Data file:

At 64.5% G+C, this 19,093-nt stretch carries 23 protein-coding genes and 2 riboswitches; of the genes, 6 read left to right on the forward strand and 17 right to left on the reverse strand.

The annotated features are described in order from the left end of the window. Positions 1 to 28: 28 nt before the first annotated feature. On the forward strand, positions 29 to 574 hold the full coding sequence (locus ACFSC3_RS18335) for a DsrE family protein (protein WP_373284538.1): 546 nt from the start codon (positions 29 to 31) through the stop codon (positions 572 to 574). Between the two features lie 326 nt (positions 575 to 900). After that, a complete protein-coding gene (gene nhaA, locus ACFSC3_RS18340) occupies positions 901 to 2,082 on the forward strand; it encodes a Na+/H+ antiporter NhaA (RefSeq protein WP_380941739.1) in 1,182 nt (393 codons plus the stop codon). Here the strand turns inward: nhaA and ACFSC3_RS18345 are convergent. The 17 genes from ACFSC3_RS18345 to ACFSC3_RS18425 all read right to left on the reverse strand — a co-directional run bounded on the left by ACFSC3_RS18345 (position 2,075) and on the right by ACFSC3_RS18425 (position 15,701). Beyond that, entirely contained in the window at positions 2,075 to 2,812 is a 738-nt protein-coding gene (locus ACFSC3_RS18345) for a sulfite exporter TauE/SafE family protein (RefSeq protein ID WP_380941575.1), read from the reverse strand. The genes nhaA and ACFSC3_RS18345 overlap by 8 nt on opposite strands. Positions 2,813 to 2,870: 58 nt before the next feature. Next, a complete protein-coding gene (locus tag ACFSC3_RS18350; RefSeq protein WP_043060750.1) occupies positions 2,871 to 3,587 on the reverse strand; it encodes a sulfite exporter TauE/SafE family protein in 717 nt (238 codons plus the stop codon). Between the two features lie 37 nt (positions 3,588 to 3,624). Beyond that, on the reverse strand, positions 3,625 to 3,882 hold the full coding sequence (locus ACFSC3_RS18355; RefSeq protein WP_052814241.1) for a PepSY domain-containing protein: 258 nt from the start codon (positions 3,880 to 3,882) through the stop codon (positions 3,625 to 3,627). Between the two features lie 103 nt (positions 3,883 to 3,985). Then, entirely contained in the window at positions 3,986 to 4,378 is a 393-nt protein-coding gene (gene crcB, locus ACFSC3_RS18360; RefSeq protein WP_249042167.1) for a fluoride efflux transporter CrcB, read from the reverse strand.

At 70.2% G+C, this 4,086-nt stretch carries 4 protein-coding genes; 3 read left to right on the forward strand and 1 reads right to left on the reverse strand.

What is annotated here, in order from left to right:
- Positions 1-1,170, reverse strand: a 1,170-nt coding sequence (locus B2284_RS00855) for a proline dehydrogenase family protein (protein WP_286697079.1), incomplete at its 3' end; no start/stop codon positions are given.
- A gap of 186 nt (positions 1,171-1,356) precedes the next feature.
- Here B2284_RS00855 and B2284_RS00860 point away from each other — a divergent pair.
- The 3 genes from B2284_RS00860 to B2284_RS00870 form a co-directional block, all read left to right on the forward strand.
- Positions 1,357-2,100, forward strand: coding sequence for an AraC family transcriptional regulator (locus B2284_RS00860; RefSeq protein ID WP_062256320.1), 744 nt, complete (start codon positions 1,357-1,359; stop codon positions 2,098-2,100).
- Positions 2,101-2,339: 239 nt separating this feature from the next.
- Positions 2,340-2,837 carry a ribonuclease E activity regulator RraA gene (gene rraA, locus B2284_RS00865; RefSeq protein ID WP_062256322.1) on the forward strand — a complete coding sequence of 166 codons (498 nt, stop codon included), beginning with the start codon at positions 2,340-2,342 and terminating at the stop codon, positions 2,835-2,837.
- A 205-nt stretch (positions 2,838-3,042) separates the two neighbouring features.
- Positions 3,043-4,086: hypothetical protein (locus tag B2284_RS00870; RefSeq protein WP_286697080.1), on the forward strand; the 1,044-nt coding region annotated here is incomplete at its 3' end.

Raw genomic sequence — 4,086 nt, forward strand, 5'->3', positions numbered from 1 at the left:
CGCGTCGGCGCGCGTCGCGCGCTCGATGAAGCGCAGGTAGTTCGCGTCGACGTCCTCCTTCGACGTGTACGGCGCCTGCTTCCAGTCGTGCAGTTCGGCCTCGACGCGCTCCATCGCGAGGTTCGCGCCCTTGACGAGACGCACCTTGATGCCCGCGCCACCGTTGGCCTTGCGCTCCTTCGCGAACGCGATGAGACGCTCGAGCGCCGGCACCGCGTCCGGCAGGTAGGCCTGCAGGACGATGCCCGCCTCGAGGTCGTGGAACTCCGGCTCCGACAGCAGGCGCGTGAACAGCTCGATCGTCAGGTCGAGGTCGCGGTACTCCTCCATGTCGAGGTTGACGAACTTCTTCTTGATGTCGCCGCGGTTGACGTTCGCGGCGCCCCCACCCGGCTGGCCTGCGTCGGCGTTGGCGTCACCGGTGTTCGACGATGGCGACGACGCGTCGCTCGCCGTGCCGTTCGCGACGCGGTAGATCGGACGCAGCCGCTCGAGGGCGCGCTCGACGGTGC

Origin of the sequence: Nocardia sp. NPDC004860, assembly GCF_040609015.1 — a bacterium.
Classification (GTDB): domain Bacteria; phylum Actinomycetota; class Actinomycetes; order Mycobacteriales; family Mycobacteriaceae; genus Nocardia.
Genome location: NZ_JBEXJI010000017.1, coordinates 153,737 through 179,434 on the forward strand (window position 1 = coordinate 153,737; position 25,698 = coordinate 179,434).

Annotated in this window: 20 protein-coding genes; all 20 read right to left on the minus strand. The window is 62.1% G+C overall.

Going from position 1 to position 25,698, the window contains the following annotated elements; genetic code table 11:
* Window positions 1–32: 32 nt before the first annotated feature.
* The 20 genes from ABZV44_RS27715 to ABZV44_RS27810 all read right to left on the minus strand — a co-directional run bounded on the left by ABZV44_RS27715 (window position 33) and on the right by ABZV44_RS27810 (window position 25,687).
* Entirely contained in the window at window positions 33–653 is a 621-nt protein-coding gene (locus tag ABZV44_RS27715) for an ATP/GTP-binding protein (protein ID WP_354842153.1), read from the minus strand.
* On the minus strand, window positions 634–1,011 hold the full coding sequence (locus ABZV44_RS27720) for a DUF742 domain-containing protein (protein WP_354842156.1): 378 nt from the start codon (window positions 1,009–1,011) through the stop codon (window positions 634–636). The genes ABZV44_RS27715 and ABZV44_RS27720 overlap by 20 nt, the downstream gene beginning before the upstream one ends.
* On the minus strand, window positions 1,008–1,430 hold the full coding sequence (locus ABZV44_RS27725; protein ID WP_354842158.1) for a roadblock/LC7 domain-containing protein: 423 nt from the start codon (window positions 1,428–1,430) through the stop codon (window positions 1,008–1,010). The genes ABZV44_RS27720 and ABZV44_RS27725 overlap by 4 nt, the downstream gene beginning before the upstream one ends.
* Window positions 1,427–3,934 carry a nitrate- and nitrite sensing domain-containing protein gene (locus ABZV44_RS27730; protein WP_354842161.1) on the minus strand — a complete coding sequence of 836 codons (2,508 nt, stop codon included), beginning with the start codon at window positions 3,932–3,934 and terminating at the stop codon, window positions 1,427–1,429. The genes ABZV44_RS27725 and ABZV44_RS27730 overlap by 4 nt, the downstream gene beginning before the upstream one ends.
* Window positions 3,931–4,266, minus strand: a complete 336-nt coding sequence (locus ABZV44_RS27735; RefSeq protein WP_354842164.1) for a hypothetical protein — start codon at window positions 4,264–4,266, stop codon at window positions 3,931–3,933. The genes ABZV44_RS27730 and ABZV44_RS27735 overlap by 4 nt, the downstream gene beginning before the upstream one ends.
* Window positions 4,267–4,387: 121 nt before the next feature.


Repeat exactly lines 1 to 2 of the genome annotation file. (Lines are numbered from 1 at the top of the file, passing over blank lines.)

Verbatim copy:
At 64.5% G+C, this 19,093-nt stretch carries 23 protein-coding genes and 2 riboswitches; of the genes, 6 read left to right on the forward strand and 17 right to left on the reverse strand.

The annotated features are described in order from the left end of the window. Positions 1 to 28: 28 nt before the first annotated feature. On the forward strand, positions 29 to 574 hold the full coding sequence (locus ACFSC3_RS18335) for a DsrE family protein (protein WP_373284538.1): 546 nt from the start codon (positions 29 to 31) through the stop codon (positions 572 to 574). Between the two features lie 326 nt (positions 575 to 900). After that, a complete protein-coding gene (gene nhaA, locus ACFSC3_RS18340) occupies positions 901 to 2,082 on the forward strand; it encodes a Na+/H+ antiporter NhaA (RefSeq protein WP_380941739.1) in 1,182 nt (393 codons plus the stop codon). Here the strand turns inward: nhaA and ACFSC3_RS18345 are convergent. The 17 genes from ACFSC3_RS18345 to ACFSC3_RS18425 all read right to left on the reverse strand — a co-directional run bounded on the left by ACFSC3_RS18345 (position 2,075) and on the right by ACFSC3_RS18425 (position 15,701). Beyond that, entirely contained in the window at positions 2,075 to 2,812 is a 738-nt protein-coding gene (locus ACFSC3_RS18345) for a sulfite exporter TauE/SafE family protein (RefSeq protein ID WP_380941575.1), read from the reverse strand. The genes nhaA and ACFSC3_RS18345 overlap by 8 nt on opposite strands. Positions 2,813 to 2,870: 58 nt before the next feature. Next, a complete protein-coding gene (locus tag ACFSC3_RS18350; RefSeq protein WP_043060750.1) occupies positions 2,871 to 3,587 on the reverse strand; it encodes a sulfite exporter TauE/SafE family protein in 717 nt (238 codons plus the stop codon). Between the two features lie 37 nt (positions 3,588 to 3,624). Beyond that, on the reverse strand, positions 3,625 to 3,882 hold the full coding sequence (locus ACFSC3_RS18355; RefSeq protein WP_052814241.1) for a PepSY domain-containing protein: 258 nt from the start codon (positions 3,880 to 3,882) through the stop codon (positions 3,625 to 3,627). Between the two features lie 103 nt (positions 3,883 to 3,985). Then, entirely contained in the window at positions 3,986 to 4,378 is a 393-nt protein-coding gene (gene crcB, locus ACFSC3_RS18360; RefSeq protein WP_249042167.1) for a fluoride efflux transporter CrcB, read from the reverse strand.